U.S. President George W. Bush make his case for action against Iraq in a nationwide speech Monday night. The President's speech came as the U.S. Congress is debating a resolution authorizing the president to use force against Iraqi leader Saddam Hussein.

President Bush wants Congress to give him the authority to send American troops to Iraq if he concludes that diplomacy alone is not enough to remove the threat from suspected stockpiles of chemical and biological weapons.

Mr. Bush says terrorists could use those weapons to attack the United States.

Both houses of Congress are expected to pass that resolution despite opposition from some Senate Democrats who feel it gives the president too much power.

Senate Majority Leader Tom Daschle wants the resolution to focus only on disarming Iraq, not the broader authority the president is seeking to use force if Iraq threatens its neighbors or does not return Kuwati prisoners from the Gulf War.

White House spokesman Ari Fleischer says Mr. Bush will use his 25 minute speech Monday to explain to Americans why Iraq presents what the president calls "a grave and growing threat."

The Bush Administration is also pushing for a United Nations resolution that would allow any member state to use "all means necessary," including force, if Iraq fails to comply with weapons inspections.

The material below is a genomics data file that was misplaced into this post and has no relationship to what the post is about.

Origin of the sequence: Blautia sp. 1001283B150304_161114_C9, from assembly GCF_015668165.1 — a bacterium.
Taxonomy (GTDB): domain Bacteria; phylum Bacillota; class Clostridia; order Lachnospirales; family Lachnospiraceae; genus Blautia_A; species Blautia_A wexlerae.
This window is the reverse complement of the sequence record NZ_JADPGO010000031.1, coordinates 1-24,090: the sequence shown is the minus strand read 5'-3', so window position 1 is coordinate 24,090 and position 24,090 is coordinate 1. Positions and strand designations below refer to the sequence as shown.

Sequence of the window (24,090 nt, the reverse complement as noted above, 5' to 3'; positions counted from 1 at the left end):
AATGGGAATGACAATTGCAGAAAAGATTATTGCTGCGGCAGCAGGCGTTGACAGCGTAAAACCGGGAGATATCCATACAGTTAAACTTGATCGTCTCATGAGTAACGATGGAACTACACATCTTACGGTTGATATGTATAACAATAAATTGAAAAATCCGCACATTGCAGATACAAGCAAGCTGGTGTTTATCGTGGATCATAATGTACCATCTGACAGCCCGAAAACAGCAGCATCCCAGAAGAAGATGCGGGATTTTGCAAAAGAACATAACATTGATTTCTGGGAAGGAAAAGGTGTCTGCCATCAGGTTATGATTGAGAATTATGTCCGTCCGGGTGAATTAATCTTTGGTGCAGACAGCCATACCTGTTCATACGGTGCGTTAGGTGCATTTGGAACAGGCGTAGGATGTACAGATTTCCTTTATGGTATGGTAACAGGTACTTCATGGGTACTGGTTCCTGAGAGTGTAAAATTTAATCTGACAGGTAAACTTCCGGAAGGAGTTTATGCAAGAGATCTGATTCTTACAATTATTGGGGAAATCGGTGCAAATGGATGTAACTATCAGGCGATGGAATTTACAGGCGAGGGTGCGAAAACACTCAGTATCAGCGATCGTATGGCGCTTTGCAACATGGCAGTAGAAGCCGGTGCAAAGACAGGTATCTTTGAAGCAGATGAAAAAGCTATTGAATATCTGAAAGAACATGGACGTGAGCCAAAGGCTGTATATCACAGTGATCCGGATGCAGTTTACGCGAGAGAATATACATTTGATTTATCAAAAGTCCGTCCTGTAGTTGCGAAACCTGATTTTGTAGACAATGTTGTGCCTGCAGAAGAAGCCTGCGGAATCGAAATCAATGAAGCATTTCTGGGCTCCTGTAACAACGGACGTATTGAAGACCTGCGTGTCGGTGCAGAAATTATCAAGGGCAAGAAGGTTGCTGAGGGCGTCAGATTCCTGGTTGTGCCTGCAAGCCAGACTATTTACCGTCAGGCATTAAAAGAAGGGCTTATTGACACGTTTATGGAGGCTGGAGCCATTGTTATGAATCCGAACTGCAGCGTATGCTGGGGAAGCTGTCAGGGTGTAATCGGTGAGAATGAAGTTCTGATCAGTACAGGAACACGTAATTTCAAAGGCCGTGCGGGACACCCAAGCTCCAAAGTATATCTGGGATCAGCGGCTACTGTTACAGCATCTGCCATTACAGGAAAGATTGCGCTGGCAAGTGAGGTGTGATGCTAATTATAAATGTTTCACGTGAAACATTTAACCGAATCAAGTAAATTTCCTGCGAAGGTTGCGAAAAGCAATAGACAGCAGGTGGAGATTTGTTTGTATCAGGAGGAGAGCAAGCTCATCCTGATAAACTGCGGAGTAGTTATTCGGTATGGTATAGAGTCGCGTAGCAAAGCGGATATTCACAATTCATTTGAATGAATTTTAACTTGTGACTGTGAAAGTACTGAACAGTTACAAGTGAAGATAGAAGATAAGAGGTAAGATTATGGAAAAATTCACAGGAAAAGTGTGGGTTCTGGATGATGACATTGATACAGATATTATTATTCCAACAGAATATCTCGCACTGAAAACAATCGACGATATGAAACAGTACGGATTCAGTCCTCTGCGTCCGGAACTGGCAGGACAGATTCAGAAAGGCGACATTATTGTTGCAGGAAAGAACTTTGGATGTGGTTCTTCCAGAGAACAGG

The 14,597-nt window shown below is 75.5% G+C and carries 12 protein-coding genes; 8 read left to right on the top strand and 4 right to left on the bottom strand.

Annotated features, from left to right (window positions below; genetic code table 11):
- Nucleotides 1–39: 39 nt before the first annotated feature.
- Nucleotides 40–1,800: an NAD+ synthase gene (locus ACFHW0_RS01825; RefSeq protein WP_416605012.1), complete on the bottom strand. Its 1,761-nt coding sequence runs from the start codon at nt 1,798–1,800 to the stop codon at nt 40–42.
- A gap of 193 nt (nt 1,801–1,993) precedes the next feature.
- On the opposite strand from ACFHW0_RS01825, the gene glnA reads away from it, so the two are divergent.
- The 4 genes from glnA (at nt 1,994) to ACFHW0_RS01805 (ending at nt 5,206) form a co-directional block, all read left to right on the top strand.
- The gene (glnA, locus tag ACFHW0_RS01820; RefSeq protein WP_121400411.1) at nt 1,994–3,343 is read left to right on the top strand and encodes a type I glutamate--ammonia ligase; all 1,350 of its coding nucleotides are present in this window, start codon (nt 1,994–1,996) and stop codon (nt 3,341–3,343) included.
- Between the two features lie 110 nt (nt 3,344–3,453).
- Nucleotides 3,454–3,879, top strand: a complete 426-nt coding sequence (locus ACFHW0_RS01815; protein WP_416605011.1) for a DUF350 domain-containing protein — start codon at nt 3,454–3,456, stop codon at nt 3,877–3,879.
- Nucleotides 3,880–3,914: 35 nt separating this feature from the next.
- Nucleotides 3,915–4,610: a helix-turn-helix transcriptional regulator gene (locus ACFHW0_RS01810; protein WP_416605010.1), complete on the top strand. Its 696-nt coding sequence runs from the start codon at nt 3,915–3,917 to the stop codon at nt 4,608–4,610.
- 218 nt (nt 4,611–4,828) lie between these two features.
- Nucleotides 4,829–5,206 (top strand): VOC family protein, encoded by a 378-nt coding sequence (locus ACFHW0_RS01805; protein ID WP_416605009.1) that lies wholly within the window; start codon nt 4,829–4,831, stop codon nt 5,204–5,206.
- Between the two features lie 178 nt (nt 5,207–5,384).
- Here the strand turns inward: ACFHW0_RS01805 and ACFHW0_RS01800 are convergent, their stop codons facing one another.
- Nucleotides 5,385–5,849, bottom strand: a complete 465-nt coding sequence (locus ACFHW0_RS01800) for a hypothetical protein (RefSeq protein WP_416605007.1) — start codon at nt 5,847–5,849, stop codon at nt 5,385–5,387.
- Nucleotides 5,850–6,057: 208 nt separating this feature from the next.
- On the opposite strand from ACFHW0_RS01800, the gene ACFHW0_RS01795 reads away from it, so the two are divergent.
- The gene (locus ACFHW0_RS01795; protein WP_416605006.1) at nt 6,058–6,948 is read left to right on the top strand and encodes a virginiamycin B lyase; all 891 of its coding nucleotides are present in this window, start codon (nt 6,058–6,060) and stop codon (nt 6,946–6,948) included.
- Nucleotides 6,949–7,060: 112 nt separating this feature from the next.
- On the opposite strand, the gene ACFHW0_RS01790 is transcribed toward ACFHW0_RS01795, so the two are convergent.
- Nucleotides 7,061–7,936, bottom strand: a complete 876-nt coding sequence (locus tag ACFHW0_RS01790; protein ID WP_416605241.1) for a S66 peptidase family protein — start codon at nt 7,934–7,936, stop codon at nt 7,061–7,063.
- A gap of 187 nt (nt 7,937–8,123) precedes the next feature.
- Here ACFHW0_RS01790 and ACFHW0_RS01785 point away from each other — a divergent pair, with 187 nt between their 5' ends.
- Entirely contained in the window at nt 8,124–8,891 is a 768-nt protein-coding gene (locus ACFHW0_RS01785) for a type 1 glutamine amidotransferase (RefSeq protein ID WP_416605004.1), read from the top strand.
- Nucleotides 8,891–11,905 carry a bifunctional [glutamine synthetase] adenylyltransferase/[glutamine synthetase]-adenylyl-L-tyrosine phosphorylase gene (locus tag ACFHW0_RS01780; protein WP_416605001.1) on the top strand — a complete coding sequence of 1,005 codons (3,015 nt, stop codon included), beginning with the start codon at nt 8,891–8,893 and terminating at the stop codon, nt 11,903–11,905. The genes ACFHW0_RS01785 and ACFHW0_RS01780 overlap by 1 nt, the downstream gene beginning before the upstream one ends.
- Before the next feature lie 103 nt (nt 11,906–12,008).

Iraq says it has no weapons of mass destruction and has agreed to the return of U.N. weapons inspectors. Baghdad initially said those inspections could only be carried-out under existing rules which exclude access to presidential palaces. Iraqi U.N. Ambassador Mohammed Aldouri Sunday said his government may be willing to accept a new resolution that would open those palaces to inspectors.

Britain and the United States support a new resolution that includes the threat of force against Iraq. That idea is opposed by China, Russia, and France, all of whom have veto power as permanent members of the Security Council.

President Bush says U.N. credibility is on the line over Iraq as it decides whether a decade of resolutions can be ignored without consequence. If the international community does not act, President Bush says he will lead his own coalition against Iraq.